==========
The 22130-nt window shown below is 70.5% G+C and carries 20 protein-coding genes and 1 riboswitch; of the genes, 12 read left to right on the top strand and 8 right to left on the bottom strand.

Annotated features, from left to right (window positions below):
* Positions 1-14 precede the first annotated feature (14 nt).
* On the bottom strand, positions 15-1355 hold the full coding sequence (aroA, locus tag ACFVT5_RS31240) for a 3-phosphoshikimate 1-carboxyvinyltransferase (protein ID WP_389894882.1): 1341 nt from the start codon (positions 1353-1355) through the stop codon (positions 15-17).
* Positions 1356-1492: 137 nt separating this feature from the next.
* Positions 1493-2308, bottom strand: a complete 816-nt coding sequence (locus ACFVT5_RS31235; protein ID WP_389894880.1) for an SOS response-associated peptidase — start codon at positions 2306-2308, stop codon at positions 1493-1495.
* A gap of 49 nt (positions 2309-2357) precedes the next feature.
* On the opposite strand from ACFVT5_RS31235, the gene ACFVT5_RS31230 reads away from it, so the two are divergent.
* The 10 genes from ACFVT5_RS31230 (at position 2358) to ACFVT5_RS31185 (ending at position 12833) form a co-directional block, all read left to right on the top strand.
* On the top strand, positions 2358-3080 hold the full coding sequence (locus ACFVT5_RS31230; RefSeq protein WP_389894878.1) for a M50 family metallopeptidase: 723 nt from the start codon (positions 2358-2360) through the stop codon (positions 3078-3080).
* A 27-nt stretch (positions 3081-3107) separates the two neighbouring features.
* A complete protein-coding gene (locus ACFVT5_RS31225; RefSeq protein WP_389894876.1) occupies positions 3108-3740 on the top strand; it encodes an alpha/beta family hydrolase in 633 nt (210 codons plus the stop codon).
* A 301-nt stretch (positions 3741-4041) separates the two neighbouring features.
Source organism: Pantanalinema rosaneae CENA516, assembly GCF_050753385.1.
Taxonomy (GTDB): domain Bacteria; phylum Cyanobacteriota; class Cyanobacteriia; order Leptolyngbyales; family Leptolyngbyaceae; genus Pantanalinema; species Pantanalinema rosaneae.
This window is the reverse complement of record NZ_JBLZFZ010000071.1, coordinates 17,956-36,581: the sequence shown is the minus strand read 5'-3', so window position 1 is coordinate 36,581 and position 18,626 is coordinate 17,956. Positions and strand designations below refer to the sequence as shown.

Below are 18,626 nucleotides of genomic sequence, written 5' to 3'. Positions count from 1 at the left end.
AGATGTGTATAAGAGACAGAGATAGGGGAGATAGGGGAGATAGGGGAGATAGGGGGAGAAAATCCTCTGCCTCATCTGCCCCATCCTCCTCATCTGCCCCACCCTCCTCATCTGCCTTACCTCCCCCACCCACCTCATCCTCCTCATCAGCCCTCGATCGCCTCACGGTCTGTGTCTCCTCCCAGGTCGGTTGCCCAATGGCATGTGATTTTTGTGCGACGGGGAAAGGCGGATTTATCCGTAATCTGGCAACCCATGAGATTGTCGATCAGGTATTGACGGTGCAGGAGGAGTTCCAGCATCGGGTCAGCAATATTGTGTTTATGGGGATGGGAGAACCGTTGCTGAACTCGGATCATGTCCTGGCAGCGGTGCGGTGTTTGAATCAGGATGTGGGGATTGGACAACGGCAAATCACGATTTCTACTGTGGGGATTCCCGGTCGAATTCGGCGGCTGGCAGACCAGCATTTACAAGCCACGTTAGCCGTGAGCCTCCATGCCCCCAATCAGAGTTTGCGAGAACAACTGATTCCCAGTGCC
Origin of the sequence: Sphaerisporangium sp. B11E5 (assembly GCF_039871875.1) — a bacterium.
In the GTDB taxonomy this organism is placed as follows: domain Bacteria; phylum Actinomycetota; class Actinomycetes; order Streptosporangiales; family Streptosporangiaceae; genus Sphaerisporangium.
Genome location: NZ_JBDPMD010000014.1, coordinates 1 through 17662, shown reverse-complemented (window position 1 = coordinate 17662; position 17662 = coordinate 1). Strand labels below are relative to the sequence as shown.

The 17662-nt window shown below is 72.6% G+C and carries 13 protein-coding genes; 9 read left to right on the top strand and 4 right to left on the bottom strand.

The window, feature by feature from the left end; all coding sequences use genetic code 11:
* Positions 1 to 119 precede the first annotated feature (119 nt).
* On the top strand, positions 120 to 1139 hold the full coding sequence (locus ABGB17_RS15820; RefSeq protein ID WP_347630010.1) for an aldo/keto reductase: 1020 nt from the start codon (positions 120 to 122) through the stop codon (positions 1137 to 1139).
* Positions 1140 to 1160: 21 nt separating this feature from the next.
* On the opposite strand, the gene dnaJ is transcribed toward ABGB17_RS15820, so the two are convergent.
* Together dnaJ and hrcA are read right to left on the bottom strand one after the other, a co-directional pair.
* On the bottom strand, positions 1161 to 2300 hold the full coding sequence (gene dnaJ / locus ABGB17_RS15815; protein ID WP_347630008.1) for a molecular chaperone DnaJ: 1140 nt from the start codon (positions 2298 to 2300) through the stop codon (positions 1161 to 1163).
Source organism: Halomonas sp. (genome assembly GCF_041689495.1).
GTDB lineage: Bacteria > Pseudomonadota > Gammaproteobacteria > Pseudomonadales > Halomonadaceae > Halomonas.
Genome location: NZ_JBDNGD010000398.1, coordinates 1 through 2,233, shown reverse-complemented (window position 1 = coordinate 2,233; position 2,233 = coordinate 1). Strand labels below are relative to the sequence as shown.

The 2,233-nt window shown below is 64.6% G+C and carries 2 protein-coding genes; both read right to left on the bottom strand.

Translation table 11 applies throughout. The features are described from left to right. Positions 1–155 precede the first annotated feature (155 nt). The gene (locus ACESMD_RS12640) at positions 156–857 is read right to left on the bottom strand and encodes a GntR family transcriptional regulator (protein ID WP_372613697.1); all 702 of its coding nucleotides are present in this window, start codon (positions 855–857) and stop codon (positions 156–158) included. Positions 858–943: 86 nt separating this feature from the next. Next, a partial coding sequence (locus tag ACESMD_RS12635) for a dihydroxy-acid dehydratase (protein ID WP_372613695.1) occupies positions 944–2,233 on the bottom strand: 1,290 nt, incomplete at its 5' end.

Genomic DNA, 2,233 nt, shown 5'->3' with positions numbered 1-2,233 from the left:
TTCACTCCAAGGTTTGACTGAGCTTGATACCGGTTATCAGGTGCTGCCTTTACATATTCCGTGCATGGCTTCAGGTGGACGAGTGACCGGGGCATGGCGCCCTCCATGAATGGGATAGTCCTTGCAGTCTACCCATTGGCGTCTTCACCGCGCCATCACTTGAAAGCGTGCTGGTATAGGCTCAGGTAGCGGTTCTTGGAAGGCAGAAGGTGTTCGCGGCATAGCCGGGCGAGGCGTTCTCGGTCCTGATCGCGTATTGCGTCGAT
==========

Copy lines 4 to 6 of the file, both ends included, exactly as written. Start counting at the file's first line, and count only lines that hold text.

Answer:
* On the bottom strand, positions 15-1355 hold the full coding sequence (aroA, locus tag ACFVT5_RS31240) for a 3-phosphoshikimate 1-carboxyvinyltransferase (protein ID WP_389894882.1): 1341 nt from the start codon (positions 1353-1355) through the stop codon (positions 15-17).
* Positions 1356-1492: 137 nt separating this feature from the next.
* Positions 1493-2308, bottom strand: a complete 816-nt coding sequence (locus ACFVT5_RS31235; protein ID WP_389894880.1) for an SOS response-associated peptidase — start codon at positions 2306-2308, stop codon at positions 1493-1495.